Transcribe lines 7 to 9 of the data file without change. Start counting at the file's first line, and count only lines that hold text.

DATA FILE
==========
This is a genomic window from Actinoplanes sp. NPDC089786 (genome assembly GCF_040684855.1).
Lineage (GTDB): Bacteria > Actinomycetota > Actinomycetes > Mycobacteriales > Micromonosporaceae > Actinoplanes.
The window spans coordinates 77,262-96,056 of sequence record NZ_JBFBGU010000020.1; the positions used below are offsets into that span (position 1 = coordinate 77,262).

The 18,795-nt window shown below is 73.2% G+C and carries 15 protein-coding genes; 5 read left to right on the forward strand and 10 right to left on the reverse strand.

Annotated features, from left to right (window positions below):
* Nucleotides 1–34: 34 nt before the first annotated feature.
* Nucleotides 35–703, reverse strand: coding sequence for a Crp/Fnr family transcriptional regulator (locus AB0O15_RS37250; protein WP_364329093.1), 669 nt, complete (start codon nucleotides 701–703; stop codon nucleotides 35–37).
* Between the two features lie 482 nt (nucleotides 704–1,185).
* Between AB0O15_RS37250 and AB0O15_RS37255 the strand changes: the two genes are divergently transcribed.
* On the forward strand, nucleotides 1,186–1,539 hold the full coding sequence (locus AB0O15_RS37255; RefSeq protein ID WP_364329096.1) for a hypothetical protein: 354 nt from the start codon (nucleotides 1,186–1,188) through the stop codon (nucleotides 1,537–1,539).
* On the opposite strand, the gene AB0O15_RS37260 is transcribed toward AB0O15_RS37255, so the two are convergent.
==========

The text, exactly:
* Nucleotides 35–703, reverse strand: coding sequence for a Crp/Fnr family transcriptional regulator (locus AB0O15_RS37250; protein WP_364329093.1), 669 nt, complete (start codon nucleotides 701–703; stop codon nucleotides 35–37).
* Between the two features lie 482 nt (nucleotides 704–1,185).
* Between AB0O15_RS37250 and AB0O15_RS37255 the strand changes: the two genes are divergently transcribed.